Data breaches are an everyday occurrence that demonstrate no enterprise or individual is impervious to vulnerabilities. In 2015, there were 781 known data breaches in the U.S., the second highest year since the Identity Theft Resource Center began tracking them in 2005.[1] Between this influx of breaches and rapidly evolving and emerging privacy laws, it is no wonder enterprises are struggling to protect and effectively manage personally identifiable information (PII).

The sources of PII maintained by enterprises range from internal employee information to customers and vendors, and are pervasive because PII likely impacts a significant part of the enterprise’s records retention schedule (RRS). Identifying what records are subject to PII laws is fundamental to any strategy for effectively managing PII. While this task seems simple enough, making such a determination is ultimately dependent upon the jurisdiction(s) that are relevant to the PII. For enterprises that operate in various U.S. states and/or internationally, it becomes increasingly complex to reconcile requirements across different jurisdictions.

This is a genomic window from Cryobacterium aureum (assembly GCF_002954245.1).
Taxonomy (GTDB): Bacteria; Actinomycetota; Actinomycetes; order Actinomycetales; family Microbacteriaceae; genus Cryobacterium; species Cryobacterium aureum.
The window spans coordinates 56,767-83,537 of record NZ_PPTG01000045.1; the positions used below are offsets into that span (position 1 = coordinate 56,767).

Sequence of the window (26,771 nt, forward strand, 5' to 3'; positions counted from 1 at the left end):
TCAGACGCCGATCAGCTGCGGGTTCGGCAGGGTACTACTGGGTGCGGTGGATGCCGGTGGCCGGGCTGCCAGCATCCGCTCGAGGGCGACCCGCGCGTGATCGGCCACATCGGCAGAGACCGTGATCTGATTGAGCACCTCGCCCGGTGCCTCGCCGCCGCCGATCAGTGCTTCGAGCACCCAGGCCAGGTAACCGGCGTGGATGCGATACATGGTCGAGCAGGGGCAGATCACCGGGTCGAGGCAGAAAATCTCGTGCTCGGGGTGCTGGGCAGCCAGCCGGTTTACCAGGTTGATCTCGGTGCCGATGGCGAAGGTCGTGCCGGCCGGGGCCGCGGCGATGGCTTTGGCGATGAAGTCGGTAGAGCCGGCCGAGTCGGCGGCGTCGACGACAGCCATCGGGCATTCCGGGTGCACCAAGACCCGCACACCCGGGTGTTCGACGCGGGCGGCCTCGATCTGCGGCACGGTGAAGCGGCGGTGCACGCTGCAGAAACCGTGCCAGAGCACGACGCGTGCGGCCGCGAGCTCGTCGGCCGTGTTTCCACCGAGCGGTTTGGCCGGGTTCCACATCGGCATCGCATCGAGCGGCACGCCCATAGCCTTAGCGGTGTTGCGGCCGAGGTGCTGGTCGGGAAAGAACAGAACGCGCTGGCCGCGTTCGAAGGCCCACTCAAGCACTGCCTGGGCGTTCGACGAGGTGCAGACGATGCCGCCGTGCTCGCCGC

To provide initial guidance on identification and management of PII through an RRS, I’ve provided a few examples of U.S. privacy laws that may impact a company, followed by a checklist to help with this process...

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Jennifer ChadbandAuthor: Jennifer Chadband, Senior Records Analyst at Zasio Enterprises, Inc.